I experienced discrimination when I was a kid. During the Cultural Revolution, my father was sent to the cattle shed and my home was occupied because of my family's background. My grandfather was in prison, and all my aunts had gone to the military corps. I lived with my grandma. I knew later that people who lived on the opposite side of the main road were Wei Ershen and Wang Guangyi. We all belong to “landlord, rich famer, counterrevolutionary, or evildoer” faction. Nobody was willing to have anything to do with us and I was reminded by my family to never talk or play with anybody outside. In this way, I was friendless. 

I was close to my uncle who was sick all the time. He played the harmonica and guitar. And when he whistled while I sat next to him and listened. At night, we slept together on a bed joint by two boxes. It was uncomfortable. Which made me a habit that every time I turn, I will weak up. Even now if you give me a narrow a bench, I could sleep on without falling. 

I was also very sensitive to the way people look at me, because since childhood I always have to read other people's faces. Although I was small at the time, I was already aware of discrimination and being judged by others. I know what it was like to be discriminated against by others. If you take a person as an element and add the symbol which is your background. This is your value. I experienced this kind of pressure too early, which made me understand things at a young age. 

The theme of "Piling Clouds, Piling Snow" is what I want to express based on my experiences. Take the hat and clothes off. Move the chairs and the screens. Take away all the symbols, and the only thing left is a woman’s body. Even if she had the face of Cixi, who could tell it is “Cixi”. All the external things, including your name, are no more than a symbol. This was a knot that I felt for years. Maybe it is something that you all have been experienced too. As a symbol, Cixi is a carrier for my expression because she played an important role in the era she lived in. She is a representative and yet a contradictory character. The interpretation of her in history is full of contradictions. That is what I want to express though out my work. I want my work full of contradictions and questions.  How do we measure a person’s value? And how do we respect an individual life?

5. “Confucius”

 If Cixi is still a symbol that can have a concrete image, what about Confucius? In my opinion, there is no standard for a Confucius statue.  Confucius is a kind of thought and doctrine written by history and transmitted by words. This why my Confucius is like drifting all the way through the history, standing in front of us with an indistinct face. His beautiful beard is draped in decoration. A pair of slender hands are beautifully folded. The two-meter-high statue is big in the top and small in the bottom. It is wearing nothing more than some indistinct clothing. The statue has a light impenetrable gaze and seems like he could be disappeared at any time. The unrealistic feeling of the image that I want to express is just what we have been given to Confucius for years. Any specific image of Confucius is destined to be vague and vain. I am trying to be the child in "The Emperor's New Clothes". I am trying to speak out of the truth.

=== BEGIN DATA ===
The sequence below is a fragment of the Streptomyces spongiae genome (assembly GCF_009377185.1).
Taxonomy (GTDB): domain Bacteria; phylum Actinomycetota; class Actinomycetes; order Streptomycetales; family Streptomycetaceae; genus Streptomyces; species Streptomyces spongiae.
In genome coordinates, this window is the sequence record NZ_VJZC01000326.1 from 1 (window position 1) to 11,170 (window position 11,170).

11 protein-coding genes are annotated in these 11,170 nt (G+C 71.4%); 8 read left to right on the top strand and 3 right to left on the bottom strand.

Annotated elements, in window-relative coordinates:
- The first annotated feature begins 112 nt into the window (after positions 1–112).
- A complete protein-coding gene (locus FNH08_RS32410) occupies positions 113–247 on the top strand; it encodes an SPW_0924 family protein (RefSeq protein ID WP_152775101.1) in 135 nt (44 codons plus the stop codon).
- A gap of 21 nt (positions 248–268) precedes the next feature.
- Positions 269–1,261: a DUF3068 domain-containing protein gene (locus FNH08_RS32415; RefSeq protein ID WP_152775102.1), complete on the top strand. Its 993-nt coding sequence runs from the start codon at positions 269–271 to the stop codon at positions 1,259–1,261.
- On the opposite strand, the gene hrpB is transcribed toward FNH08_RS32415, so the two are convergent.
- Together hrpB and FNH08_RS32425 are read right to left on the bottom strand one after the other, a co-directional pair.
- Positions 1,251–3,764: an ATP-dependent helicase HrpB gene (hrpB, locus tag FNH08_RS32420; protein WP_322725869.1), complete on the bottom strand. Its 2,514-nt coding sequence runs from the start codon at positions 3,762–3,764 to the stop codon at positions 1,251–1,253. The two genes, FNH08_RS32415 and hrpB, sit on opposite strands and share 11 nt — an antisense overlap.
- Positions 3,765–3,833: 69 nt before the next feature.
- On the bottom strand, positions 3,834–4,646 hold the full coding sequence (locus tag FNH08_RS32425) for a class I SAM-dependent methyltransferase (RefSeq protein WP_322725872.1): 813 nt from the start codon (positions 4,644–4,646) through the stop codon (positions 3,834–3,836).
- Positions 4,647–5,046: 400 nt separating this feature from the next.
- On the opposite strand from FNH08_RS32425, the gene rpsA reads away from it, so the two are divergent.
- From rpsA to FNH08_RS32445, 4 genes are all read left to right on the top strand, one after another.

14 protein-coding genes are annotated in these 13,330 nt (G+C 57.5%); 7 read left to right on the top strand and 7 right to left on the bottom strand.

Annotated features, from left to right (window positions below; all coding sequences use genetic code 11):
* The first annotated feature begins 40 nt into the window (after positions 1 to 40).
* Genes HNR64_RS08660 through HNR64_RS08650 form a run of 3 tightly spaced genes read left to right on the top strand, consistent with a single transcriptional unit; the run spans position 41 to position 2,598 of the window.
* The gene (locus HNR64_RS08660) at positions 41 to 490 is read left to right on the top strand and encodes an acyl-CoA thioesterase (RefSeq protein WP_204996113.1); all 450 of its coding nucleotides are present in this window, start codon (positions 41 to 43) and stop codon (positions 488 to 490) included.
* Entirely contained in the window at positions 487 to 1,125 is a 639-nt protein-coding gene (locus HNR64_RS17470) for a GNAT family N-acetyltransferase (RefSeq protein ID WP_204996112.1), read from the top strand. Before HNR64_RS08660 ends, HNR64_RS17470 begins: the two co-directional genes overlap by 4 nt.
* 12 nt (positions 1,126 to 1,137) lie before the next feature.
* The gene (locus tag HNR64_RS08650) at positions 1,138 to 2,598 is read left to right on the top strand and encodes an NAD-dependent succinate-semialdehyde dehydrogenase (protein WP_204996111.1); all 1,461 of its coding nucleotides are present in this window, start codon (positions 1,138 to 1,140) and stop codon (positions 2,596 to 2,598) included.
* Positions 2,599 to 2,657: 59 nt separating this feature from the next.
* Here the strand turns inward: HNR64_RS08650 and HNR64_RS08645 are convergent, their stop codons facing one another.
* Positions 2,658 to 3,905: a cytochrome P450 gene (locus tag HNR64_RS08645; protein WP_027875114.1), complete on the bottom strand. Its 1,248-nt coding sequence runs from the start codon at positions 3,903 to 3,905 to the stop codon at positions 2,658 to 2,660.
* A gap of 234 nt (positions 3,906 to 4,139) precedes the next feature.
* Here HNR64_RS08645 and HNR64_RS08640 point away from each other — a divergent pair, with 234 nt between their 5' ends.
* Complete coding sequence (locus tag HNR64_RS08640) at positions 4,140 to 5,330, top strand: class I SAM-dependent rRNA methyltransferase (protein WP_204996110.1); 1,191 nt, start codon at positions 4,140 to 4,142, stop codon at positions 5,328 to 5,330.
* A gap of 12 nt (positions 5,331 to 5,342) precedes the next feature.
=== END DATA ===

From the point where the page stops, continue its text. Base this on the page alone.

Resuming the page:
6. “The Red Flowers Blossom”

 Many people would define me as a "red sculptor". In fact, my choice of historical figures is concerning my own artistic expression of normal and natural. What I want to solve is entirely a matter of art and I do not want to get involved in political issues.

Mao Zedong is an important iconic figure for our time. I tried to understand him intuitively. I have several works related to him, including "The Red Star Shines in China", "We Walk on the Road", "Mao Zedong in the Sun", "Sunrise" and "Poet Mao Zedong". All these images are based on real events. All these works portray the confidence of Mao Zedong. That is what kind of person he is. 

Even thought I have already created a lot of works based on Mao Zedong, I am hardly satisfied. That is the reason for the creation of “The Red Flowers Blossom”.  It is an early morning piece with a family, standing staggered in front and behind.  A hen is pecking rice. The husband is a poet, a writer and a politician. He is tired. So, he drops his burden and feels at ease. Some would say the handling of his sliding shoulders makes him look not so grand. But I did it on purpose. The greatness is his mind, not his body. His arms are born to be long, and I even consciously stretched them a bit longer to let it drop down. He is wearing a long shirt and long pants, with a cigarette clutching in his fingers. Next to him is his wife. Unlike him, she was born in the city. She is a volunteer from Shanghai, who aspires to subvert her own existence. With her waist tied, and pants rolled to the knees, she stands vividly with enthusiasm, optimistic and smiling. The images are my artistic vision, but they also from the image materials. I don't want to deliberately avoid as an ordinary person what he will be like when he is with his family. I try to respect the right of every living individual. Different people will always have different interpretations and viewpoints but I hope that we can interpretat the history from an angle of art, and from a viewpoint of human being.